So, when I was watching TV I was watching carnival eats on the Cooking Channel. I mean the show already describes what the food is going to be, it’s not going to be essentially the healthiest food. So, The TV host goes around from state to state where ever there is a carnival festival going on and he just finds out what’s the coolest thing to eat. In the episode, he talks about finding somebody that makes kettle corn but using strawberry flavoring instead of the traditional caramel. When the cook was making the food, he didn’t even use like real strawberries he used fruit flavoring for most of the popcorn, but used a very small part of the strawberry and it was just for garnish. It’s funny because the only time that that it talked about the health of food as when it would come to commercials. The commercials ranged from cosmetics to cars to insurance. For the most part the commercials didn’t include any type of resemblance of sustainability, it actually was the opposite. Most of the commercials would hint towards living in the now, like buy our product because It’s convenient or buy or product because it holds a certain standard. There is one commercial about milk and all it was talking about regarding health, was that it didn’t contain any GMOs. The other commercial about health was actually a dog food commercial and all it said was they use fresh no preservative meats. When I was watching, I think will obviously since the TV show talks about carnival food is not going to show anything healthy, the only real healthy thing I saw was the toppings on like a burger. So, I understand where the TV show won’t show anything healthy but to be labeled “cooking” channel why isn’t there any emphasis on health? Like there’s all different types of health… there’s health thinking in the sense of fitness, there’s also health in appearance. Also, the advertisements really focused on cooking with mass produce products not just lettuce or tomatoes especially when it came to talking about like marinara sauce. I mean like as it was talking in the reading these brands create such ready to cook products that takes no effort to make for the consumer. It seems that the quality of the products is going down and the convenience of cooking it is going up. I think with technology advance so quickly, people’s lifestyle is following suit and are becoming much faster pace for them to sit at home and have a made from scratch meal. Also, it was odd to see so many different commercials on the cooking channel because whenever you tune into a channel that has a certain demographic; so like say the car channel having commercials relating to cars or like ESPN having commercials that talk about sports, for every food commercial there would be one or two commercials talking about something other than food. I mean the cooking channel did have some commercials that would show people how to cook a meal within a thirty-second-time frame. These commercials only showed up every so often, maybe once or twice in a thirty-minute program. These commercials showed some aspects of health but you can only do but so much in such a short time frame. I think that sustainability should be a larger concept for to focus on, but these channels don’t deem it important enough or actually use it as a selling point to help a product. I’m sure that these companies sit with a group of marketers talking about how can we sell this or that and what key words get people interested. Going off of that, I just realized that these companies just use certain aspects of their product to sell it better; like with the healthy concept, these companies can just say oh our product contains no GMO’s… is one hundred percent free range… or our product’s sales go to help out a foundation. These companies are just exploiting these descriptive attributes to sell their product better. Going back to the show, yeah it was entertaining to watch but most of the time these channels; especially cooking/food related channels cannot show “how to television shows” all day because their ratings would go down. I mean when you’re watching television you don’t really watch it for the informational aspect of it but more for the entertainment value. I was watching the cooking channel late at night and obviously, the channel isn’t going to show oh how to cook linguini at one in the morning, because whose up that late thinking hey I’m in the mood for some pasta let’s turn on the television to see how to. Also throughout the day well later in the day the content of television shows goes from informational cooking shows to more entertaining programs like competition cooking shows like Chopped or a bake-off competition. I mean that’s what television provides… entertainment, now if you want to figure out how to cook something you can go on your phone or a computer and simply google “how to cook…” and a billion options pop up. I think that these channels are trying to integrate more informational (teaching) television programs but the success of them (viewership) just isn’t there. That’s why you don’t see many “how to” cooking shows last, but maybe twenty to thirty episodes. I will say that the cooking channel isn’t the best option for finding out how to cook this and that even though it’s right there in the title of the channel. Maybe the food channel or there’s third channel that actually shows more how to cooking shows that the cooking channel, it’s so backwards but I’m sure that third channel is only available to those that pay for those thousand channel options. So I mean if you’re not paying for that then you’re never going to see the content and leaves viewers unaware of such aspects like health and sustainability.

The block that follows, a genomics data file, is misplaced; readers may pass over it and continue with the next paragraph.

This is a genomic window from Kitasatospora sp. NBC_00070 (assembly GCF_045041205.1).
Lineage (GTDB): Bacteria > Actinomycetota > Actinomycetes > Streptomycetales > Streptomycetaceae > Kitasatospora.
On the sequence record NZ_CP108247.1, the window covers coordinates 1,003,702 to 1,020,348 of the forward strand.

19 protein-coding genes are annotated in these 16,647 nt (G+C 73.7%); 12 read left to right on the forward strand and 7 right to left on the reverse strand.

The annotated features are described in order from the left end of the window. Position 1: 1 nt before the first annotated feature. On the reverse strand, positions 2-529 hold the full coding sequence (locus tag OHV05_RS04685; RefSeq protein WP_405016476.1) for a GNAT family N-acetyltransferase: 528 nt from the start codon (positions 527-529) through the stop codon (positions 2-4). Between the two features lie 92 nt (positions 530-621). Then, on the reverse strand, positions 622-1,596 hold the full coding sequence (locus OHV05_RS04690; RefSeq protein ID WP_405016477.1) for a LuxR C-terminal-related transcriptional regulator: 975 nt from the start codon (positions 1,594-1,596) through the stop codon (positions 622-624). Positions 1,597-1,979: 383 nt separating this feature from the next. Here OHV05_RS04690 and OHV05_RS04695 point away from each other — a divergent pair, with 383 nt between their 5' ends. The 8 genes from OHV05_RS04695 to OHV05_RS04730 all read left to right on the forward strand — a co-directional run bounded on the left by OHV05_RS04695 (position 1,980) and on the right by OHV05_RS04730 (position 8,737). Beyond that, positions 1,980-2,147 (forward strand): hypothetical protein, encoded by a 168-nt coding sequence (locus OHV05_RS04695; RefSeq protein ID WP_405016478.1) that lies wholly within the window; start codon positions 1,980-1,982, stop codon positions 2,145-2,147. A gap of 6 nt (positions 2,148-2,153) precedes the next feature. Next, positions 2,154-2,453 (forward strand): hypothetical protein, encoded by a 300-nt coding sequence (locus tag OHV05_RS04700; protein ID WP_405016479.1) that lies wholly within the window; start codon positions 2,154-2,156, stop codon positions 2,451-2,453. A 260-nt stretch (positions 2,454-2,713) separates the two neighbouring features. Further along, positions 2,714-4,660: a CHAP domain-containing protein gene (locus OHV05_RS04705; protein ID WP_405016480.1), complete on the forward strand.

So with the meal I ate this week, I made baked salmon with baked asparagus, steamed rice, and a baked potato. I got all my ingredients from Kroger except for the rice and asparagus, the rice came from an Asian market store and the asparagus from Sam’s. I know that the salmon probably came from a farm on the east coast. I really don’t feel much emotions towards the fact that it came from a farm because for the most I usually view my meals and food at a cost instead of like the origins of it. I don’t have too much of a negative viewpoint on where my meal comes from. The asparagus obviously like any of the other ingredients came from a farm in the Midwest. I feel that the origin of this could’ve easily been farmed closer to where we live since asparagus doesn’t take too much land to grow. The packaging that it came in also indicated that it was farmed without all the GMO stuff so that’s always a plus, to me the whole GMO conflict doesn’t mean much to me. If I were to focus purely on what my food contains and where it comes from then I wouldn’t be in the shape, I am now. I would probably be skinnier and I’m trying to gain weight so eating anything and everything is goal for me right now. The potatoes like the asparagus came from a farm from the Midwest and was probably farmed using GMO’s. I think that knowing where your food comes from and what is used to grow it is great information and beneficial to those that want to know more but in my situation like I stated before is not relevant. I’ll keep eating these foods regardless if they are farmed “organically” or mass produced in a factory. To the best of my knowledge the rice was probably from an eastern Asian country, from what I’ve seen on the internet and television the farms are huge and are usually not machine operated. How I feel about this is that obviously it’s insane for someone to farm rice, it’s such a tiny thing that and so much has to farmed to get just a small portion for someone to eat. The people that farm the rice aren’t skilled workers but probably regular everyday people, the whole my great grandfather was a farmer and his grandfather was a farmer type situation. I think out of all the ingredients in my meal this was probably the most labor intensive ingredient. It is crazy to think that the all the ingredients for my meal came from hundreds of miles away and yet the food itself is still relatively fresh. Like I said before I don’t feel any type of empathy or real type of connection to my ingredients, like it’s terrible the way these farmers use GMO’s and certain techniques that make mass production farming non susceptible for the Earth. Like thinking about the fact that the salmon I ate was farmed in a tank for months at a time and the fish itself is stuck with hundreds of others doesn’t sound to appealing. It’s a terrible thing for the fish itself but to me being the consumer I don’t show much empathy but to the actual process behind growing/raising the fish is what leaves an imprint. These farms aren’t always out to make their products (fish) morally right or ethically right, most are out for the money so every little bit that they can save will impact the farm. I mean you see it in every industry out there, everyone is out to take shortcuts that will save them a little here and a little there, and what ends up happening in the end is the products are disgusting. I know that growing potatoes isn’t as time consuming or labor inducing as say the other ingredients in my meal, so I don’t feel too much about where that comes from. I think with the introduction of urban farms into cities where land is available is a great thing moving forward. We talk about it now with Richmond being a food desert and I think that this farm over at Fairfield Middle School will help out not in a huge way but it will make an impact. Going back to the farming of the salmon, to my knowledge there only way to get salmon is either farming them in mass production or catching them in the wild. I wouldn’t mind eating salmon that was caught out in the wild compared to those farmed, I’m sure that it actually tastes better but I think for most people including myself the issue isn’t really taste at this point but an economic standpoint. Salmon already as it is, isn’t all that cheap to begin with, I think it came to about twenty dollars total for maybe about eight small pieces. So going out and looking for salmon that caught out in the wild, I can only imagine how much it cost plus you have the whole “organic” label that drives the price up even more. To most people groceries aren’t really bought really on taste but more on convenience and like I said before price. Also to note about the food and how people purchase them, the reason why the food we find in the grocery stores that appeal visually are most likely altered to look that way to make them more purchasable. I have seen it on television and documentaries where they add food coloring and even add chemicals (GMO’s) that will add certain antibacterial properties when eaten. I think that for the most part for now, my decision currently is going to be based on economically instead of the whole morally/ethical ways behind the food themselves. I know it’s not the greatest way to look at it since being in this class but for the most part it’s going to be this way until something changes in my lifestyle.